Coliseum – Exchange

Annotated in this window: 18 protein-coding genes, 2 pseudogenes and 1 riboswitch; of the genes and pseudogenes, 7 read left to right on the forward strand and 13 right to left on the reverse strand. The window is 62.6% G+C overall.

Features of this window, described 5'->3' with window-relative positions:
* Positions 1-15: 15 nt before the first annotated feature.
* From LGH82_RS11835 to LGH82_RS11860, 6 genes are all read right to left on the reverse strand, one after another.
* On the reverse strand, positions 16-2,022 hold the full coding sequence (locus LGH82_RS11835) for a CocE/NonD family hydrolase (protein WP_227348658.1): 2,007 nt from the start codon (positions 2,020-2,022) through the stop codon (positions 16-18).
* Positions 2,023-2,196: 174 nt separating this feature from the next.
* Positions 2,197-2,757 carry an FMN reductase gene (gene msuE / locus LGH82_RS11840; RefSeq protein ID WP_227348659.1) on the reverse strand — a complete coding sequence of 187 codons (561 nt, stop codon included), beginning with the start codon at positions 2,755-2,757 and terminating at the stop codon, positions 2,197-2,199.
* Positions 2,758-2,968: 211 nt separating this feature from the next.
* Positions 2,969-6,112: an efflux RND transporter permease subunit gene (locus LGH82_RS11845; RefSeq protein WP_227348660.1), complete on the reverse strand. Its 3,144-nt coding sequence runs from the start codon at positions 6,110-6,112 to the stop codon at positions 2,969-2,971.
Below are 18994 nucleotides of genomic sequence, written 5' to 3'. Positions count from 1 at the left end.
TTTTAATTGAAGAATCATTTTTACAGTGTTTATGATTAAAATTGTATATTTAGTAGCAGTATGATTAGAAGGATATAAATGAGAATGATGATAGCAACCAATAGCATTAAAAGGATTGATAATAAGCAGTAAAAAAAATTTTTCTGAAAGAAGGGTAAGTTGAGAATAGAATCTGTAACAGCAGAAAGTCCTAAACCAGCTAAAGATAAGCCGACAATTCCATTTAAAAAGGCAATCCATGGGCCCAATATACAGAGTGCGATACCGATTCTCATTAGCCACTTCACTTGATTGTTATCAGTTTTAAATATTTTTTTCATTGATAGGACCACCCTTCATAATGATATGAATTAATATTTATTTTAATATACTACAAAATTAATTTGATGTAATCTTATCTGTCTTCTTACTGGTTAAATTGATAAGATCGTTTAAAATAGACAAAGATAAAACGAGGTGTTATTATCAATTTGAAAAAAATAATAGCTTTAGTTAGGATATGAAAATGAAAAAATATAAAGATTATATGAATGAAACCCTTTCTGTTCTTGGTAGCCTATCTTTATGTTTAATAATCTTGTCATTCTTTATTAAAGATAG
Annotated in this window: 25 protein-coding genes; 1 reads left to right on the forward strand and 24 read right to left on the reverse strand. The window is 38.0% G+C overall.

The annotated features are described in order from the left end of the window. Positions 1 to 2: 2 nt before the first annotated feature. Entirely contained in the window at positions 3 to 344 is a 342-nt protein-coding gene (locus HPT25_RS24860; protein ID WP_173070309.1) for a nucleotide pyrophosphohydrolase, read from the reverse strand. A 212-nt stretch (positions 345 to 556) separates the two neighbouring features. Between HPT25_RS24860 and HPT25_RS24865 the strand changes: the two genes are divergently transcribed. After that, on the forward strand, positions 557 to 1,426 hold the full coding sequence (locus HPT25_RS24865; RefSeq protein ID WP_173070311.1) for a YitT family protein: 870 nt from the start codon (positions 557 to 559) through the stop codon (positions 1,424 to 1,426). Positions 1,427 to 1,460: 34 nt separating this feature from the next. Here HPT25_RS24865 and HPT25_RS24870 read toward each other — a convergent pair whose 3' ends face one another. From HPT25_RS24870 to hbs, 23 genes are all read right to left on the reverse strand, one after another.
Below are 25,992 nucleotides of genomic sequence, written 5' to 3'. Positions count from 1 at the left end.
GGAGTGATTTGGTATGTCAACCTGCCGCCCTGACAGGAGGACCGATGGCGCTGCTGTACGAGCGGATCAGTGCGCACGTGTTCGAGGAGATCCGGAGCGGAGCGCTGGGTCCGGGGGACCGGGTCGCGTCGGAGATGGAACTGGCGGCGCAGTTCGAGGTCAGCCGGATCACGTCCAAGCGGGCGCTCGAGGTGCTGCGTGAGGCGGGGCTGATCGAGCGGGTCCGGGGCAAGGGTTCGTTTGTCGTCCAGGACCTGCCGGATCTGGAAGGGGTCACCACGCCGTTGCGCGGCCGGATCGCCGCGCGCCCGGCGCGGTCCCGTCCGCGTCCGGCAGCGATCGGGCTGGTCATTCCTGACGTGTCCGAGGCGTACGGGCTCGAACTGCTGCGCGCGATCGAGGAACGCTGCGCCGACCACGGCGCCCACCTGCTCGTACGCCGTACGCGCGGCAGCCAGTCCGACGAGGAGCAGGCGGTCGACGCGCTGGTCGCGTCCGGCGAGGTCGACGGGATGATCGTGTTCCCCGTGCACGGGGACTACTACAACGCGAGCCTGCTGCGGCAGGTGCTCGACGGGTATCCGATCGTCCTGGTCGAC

The National Feeders’ and Breeders’ Show, now called the Southwestern Exposition and Livestock Show, was held before 1908 at various outdoor sites on the North Side. The Fort Worth Stock Yards Co. planned a permanent home for the show in 1907. The construction of the exposition building was financed by the Stock Yards Co., which owned the site, and the Swift and Armour meatpacking companies, as each of these had an interest in the Stock Yards Co and in promoting the livestock industry. In addition, the public raised $50,000 to insure the permanence of the show. May, 1907 saw the excavation of the foundation. The cornerstone was laid in a ceremony on October 3, 1907. Architect Berkley Brandt and contractors, Texas Building Co. of Fort Worth and Moravian Construction Co. of Chicago (steelwork), completed the structure on February 16, 1908, which the official opening on May 11, 1908. From 1908 to 1917, the Coliseum served as home to the Nation Feeders’ and Breeders’ Show, and from 1918 to 1930 to the Southwestern Exposition and Fat Stock Show. Serving as a major gather place for the North Side, the Coliseum was the site of the first indoor rodeo in 1917. It has hosted Enrico Caruso, the Fort Worth Opera, former President Theodore Roosevelt, Paul Whiteman, religious revivals, political gatherings, public school sports competitions and commencements, popular music shows, and wrestling matches during its long history. In preparation for the 1936 Texas Centennial, the City of Fort Worth purchased the Coliseum for $100,000. Following the relocation of the Fat Stock Show to the Will Rogers Memorial Coliseum in 1944, the City has leased the structure. The Coliseum, of rectangular plan placed gable end to the street, is constructed of red brick sheathing in natural grey cement over a concrete foundation. The huge structure in Mission Revival style features a one-story arcade across the front, forming the lobby. Two-story, hip-roofed office blocks over a raised basement flank each end of the arcade. Over the arcade on the primary mass of the Coliseum are a row of seven segmentally arched windows and the name and date of the building set in stucco relief in a stucco frame. Crowning the facade is an enormous main window, segmentally arched and fourteen bays across, matched by an identical window on the north elevation. Paired stucco brackets support the shallow gable eaves which are terminated by tiled, gabled parapets containing small arches. Side elevations of the Coliseum exhibit bays of rectangular first-story windows and large segmentally arched windows above; these are separated by buttresses which terminate above the eave line in stepped, pyramidal finials. Steel trusses hinged at the top form the roof structure, covering 14,000 square feet of interior space. No supporting columns obscure the interior view. A glazed monitor roof extending the length of the structure provides light to the dirt floored arena and the wood and concrete stands below. This structure is within the Fort Worth Stockyards Historic District, was awarded a Historical Marker in 1984, and is a State Archeological Landmark. A major restoration of the Coliseum was completed by the City of Fort Worth in 1986.

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